Worcestershire Record No. 20 April 2007 p. 3


John Partridge

Although most of my ‘tussocking’ is now producing predictable species, albeit from parts of the county where we have few records, there is still the occasional surprise to make the hunt more exciting. (For notes on ‘tussocking’ see Worcestershire Record No 18 April 2005 pages 25-27)

Recently I collected three specimens of Lasiosomus enervis (Notable) from a field near Kington, SO9955, not far from the new reserve at Humpy Meadow.

There was initially a problem with identification, confusing this species with the much commoner Stygnocoris sabulosus, especially as the size fell right on the boundary between the two, so that my poor quality scanned picture was not good enough for verification.

It also later became apparent that the (newer trial) key that I was using was not as good at separating these as the much older Southwood and Leston 1959 key.

I am indebted to Bernard Nau for trying to make sense of my initial picture, and being sufficiently interested to inspect the specimen, and supply the two pictures shown here. Although the reproduction is still not perfect, it should be sufficient to show the different degrees of puncturation.


Notes selected from the species account in Recorder 2002

Distribution Southern England. Recorded from Suffolk, Kent, Sussex, Surrey, Berkshire, Bedfordshire, Oxfordshire, Hampshire (including the Isle of Wight), Dorset, and Devon. It is known from Ireland, and is otherwise chiefly a species of central and southern Europe.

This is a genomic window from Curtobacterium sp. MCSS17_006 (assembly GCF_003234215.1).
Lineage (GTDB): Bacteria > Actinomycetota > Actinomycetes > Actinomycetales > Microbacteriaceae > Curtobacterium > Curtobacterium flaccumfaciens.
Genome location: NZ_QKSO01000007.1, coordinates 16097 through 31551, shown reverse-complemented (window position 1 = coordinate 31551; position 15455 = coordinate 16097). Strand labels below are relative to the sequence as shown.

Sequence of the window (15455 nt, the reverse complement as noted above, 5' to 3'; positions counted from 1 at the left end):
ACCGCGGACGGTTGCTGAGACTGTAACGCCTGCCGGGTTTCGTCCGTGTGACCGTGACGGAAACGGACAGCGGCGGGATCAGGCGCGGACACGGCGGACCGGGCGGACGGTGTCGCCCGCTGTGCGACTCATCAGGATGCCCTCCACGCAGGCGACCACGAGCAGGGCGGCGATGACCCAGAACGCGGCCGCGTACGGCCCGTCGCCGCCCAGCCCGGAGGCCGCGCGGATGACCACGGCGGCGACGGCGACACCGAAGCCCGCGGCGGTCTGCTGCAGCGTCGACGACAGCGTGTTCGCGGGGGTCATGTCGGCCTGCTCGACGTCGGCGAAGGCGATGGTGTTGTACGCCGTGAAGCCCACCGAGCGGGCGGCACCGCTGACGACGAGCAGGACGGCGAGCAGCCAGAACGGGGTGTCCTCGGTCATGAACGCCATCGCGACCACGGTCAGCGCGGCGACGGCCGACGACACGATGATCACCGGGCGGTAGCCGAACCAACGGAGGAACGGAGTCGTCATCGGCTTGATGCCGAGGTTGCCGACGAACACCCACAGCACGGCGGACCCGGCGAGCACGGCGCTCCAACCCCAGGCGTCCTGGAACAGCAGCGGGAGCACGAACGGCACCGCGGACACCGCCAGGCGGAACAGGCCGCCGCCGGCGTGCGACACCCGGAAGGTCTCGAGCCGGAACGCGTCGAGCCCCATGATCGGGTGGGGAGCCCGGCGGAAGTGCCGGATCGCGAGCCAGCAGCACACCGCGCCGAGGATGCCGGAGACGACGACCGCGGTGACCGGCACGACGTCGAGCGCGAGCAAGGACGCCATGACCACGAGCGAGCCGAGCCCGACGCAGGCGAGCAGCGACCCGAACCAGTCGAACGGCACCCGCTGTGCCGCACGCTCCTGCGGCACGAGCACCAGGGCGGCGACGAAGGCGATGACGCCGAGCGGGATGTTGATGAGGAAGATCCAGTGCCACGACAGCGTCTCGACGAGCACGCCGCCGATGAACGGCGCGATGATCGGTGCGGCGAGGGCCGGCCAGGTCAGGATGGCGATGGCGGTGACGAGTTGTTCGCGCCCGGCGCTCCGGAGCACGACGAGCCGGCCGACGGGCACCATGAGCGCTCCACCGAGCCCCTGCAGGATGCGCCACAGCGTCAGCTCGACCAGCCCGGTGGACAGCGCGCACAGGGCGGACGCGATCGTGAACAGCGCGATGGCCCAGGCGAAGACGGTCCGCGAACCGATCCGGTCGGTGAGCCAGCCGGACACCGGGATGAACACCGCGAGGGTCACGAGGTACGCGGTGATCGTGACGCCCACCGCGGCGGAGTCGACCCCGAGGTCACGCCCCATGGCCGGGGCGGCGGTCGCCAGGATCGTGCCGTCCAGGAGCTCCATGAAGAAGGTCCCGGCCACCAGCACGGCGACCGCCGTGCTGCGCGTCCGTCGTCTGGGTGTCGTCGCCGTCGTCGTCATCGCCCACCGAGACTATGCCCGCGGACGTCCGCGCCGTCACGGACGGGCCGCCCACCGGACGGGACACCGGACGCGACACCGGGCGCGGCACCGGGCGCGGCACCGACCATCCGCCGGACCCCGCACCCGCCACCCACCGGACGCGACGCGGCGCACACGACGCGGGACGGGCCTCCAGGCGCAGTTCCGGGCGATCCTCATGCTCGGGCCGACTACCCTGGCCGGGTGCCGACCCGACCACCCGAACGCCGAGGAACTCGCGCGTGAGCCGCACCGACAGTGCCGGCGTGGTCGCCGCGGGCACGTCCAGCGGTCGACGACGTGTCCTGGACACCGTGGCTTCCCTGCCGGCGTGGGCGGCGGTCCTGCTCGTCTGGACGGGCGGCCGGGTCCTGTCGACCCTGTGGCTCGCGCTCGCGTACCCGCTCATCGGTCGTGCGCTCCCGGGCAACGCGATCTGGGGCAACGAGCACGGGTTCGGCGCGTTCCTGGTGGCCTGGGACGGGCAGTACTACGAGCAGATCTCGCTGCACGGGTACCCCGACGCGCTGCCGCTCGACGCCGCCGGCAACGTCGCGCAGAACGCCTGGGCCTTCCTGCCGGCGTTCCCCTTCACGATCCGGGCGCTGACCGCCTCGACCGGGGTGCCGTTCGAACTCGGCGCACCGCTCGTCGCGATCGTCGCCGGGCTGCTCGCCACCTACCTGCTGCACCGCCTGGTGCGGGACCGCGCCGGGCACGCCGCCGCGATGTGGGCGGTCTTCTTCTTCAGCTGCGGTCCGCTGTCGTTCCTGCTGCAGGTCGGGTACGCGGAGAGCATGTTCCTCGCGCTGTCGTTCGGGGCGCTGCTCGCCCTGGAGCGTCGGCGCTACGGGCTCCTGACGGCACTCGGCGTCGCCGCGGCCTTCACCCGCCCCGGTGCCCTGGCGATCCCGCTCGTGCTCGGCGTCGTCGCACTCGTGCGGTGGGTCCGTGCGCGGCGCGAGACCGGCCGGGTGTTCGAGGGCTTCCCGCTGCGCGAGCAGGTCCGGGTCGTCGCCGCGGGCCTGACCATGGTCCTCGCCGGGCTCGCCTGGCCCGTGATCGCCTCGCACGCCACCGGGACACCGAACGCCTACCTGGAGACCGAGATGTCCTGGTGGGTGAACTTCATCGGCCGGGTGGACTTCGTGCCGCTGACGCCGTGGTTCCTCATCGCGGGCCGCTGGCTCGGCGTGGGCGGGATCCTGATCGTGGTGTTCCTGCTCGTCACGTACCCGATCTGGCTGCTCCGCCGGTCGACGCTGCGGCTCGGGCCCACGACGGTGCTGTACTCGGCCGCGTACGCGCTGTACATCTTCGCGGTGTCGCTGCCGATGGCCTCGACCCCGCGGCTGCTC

Habitat and ecology The ecology of this species is rather obscure. Hibernating adults have been found in grass tussocks in December. It can be active quite early in the year, and there are several records for March and April. Mating has been observed in August and September. It is a seed-feeder, and would appear to be polyphagous. Seeds of self-heal Prunella vulgaris, black medick Medicago lupulina and grasses have been recorded as food.

Status Very local. The often small number of individuals recorded from a site, and the rather uncertain habitat requirements of the species, probably mean that it is under-recorded.


SOUTHWOOD TRE & LESTON D, 1959. Land and Water Bugs of the British Isles Warne, London


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